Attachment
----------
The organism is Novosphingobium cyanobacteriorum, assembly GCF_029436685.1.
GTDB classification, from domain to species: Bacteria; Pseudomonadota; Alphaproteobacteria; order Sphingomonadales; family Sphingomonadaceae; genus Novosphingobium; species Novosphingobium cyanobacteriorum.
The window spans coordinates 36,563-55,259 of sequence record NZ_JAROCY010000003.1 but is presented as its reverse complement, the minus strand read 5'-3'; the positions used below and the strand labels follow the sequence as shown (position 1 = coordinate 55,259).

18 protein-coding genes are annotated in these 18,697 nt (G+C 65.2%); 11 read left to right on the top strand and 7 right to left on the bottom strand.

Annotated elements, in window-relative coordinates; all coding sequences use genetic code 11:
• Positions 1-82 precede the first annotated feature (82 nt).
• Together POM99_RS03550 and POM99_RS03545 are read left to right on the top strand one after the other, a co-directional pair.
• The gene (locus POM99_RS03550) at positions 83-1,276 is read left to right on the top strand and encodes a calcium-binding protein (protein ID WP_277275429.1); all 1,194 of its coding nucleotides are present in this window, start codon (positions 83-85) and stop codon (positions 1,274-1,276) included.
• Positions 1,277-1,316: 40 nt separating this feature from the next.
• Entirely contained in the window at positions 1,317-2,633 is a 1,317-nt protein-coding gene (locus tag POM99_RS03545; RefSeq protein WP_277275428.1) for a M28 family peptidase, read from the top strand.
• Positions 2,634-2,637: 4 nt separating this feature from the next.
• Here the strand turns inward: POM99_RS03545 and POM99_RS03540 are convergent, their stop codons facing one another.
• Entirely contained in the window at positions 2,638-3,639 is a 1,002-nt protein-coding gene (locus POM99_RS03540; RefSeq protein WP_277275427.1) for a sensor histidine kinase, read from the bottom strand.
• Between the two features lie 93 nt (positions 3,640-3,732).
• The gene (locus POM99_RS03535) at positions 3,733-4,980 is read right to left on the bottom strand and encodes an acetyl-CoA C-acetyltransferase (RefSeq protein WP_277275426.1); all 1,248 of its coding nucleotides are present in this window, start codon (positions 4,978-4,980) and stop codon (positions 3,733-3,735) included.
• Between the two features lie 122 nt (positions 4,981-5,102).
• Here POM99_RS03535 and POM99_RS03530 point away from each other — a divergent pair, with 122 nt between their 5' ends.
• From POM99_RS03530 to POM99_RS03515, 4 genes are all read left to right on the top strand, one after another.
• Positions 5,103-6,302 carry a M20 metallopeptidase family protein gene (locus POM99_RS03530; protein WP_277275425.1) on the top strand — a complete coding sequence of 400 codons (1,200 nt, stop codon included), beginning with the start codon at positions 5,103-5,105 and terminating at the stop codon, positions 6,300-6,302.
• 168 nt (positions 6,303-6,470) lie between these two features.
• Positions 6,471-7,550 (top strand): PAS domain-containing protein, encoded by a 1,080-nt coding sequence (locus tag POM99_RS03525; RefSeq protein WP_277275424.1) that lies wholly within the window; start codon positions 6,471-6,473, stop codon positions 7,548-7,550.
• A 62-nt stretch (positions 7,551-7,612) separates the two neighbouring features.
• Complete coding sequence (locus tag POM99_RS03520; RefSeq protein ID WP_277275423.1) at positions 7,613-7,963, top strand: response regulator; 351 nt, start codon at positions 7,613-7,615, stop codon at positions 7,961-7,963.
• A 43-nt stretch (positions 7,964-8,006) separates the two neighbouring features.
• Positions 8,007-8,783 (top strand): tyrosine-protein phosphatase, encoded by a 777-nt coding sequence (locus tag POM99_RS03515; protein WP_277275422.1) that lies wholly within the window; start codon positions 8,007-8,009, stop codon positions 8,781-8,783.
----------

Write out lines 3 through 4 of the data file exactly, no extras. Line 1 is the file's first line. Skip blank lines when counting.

The window spans coordinates 36,563-55,259 of sequence record NZ_JAROCY010000003.1 but is presented as its reverse complement, the minus strand read 5'-3'; the positions used below and the strand labels follow the sequence as shown (position 1 = coordinate 55,259).

18 protein-coding genes are annotated in these 18,697 nt (G+C 65.2%); 11 read left to right on the top strand and 7 right to left on the bottom strand.